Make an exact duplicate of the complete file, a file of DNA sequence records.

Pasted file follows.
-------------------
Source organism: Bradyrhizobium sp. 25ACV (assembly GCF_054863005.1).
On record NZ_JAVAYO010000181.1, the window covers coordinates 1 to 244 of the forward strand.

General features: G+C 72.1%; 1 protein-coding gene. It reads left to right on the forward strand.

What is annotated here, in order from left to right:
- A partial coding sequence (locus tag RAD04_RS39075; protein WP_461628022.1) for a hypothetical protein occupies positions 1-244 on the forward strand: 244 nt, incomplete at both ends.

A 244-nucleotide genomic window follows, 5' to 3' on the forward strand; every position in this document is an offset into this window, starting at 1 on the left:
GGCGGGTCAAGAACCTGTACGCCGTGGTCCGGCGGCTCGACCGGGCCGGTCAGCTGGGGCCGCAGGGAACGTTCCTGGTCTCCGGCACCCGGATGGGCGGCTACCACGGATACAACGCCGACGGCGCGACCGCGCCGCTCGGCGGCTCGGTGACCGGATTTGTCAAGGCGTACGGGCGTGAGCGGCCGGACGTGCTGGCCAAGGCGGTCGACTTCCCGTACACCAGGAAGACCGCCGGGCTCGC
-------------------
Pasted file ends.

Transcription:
Source organism: Bradyrhizobium sp. 25ACV (assembly GCF_054863005.1).
On record NZ_JAVAYO010000181.1, the window covers coordinates 1 to 244 of the forward strand.

General features: G+C 72.1%; 1 protein-coding gene. It reads left to right on the forward strand.

What is annotated here, in order from left to right:
- A partial coding sequence (locus tag RAD04_RS39075; protein WP_461628022.1) for a hypothetical protein occupies positions 1-244 on the forward strand: 244 nt, incomplete at both ends.

A 244-nucleotide genomic window follows, 5' to 3' on the forward strand; every position in this document is an offset into this window, starting at 1 on the left:
GGCGGGTCAAGAACCTGTACGCCGTGGTCCGGCGGCTCGACCGGGCCGGTCAGCTGGGGCCGCAGGGAACGTTCCTGGTCTCCGGCACCCGGATGGGCGGCTACCACGGATACAACGCCGACGGCGCGACCGCGCCGCTCGGCGGCTCGGTGACCGGATTTGTCAAGGCGTACGGGCGTGAGCGGCCGGACGTGCTGGCCAAGGCGGTCGACTTCCCGTACACCAGGAAGACCGCCGGGCTCGC